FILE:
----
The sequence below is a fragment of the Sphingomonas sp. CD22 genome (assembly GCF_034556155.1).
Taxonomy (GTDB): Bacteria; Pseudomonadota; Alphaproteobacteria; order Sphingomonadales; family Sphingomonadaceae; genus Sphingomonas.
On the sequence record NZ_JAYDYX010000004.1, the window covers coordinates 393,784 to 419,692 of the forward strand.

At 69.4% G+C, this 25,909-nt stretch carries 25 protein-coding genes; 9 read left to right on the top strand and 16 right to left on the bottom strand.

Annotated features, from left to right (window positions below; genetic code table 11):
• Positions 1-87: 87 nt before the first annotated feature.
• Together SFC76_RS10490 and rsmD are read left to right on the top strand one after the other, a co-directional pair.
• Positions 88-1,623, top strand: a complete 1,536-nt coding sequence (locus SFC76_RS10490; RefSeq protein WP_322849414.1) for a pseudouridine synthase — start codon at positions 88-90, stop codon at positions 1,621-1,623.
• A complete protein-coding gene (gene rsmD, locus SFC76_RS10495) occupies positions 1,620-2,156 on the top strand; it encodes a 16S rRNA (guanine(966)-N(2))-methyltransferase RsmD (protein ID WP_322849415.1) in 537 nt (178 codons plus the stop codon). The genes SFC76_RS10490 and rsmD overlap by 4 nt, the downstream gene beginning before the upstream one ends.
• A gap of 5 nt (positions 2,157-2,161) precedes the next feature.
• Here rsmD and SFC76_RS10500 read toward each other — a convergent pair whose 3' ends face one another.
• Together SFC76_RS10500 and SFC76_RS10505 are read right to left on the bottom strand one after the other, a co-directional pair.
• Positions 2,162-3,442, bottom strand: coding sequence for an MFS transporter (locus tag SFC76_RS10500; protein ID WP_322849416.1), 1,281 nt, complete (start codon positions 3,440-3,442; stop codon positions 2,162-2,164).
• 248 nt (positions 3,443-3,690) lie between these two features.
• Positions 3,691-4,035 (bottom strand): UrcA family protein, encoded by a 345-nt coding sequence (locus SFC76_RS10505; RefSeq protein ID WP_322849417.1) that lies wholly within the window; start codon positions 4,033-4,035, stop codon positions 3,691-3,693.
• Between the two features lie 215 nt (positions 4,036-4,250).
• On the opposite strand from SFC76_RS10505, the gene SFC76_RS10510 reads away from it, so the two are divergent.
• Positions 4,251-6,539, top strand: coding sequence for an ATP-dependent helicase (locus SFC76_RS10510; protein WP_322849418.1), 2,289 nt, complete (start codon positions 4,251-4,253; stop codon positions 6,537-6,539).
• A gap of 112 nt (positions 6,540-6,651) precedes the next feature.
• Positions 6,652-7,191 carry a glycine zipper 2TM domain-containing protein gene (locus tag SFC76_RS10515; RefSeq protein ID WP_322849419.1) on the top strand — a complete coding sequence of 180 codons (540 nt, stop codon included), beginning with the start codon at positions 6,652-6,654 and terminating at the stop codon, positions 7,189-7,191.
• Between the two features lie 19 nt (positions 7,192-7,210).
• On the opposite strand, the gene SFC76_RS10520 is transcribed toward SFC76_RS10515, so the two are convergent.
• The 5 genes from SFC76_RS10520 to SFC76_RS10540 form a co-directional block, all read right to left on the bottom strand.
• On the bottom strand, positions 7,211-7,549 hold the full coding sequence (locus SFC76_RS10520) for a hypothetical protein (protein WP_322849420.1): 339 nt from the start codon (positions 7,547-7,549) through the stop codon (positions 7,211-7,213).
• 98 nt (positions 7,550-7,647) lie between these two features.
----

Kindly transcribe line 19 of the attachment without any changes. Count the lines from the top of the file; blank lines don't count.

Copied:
• A gap of 112 nt (positions 6,540-6,651) precedes the next feature.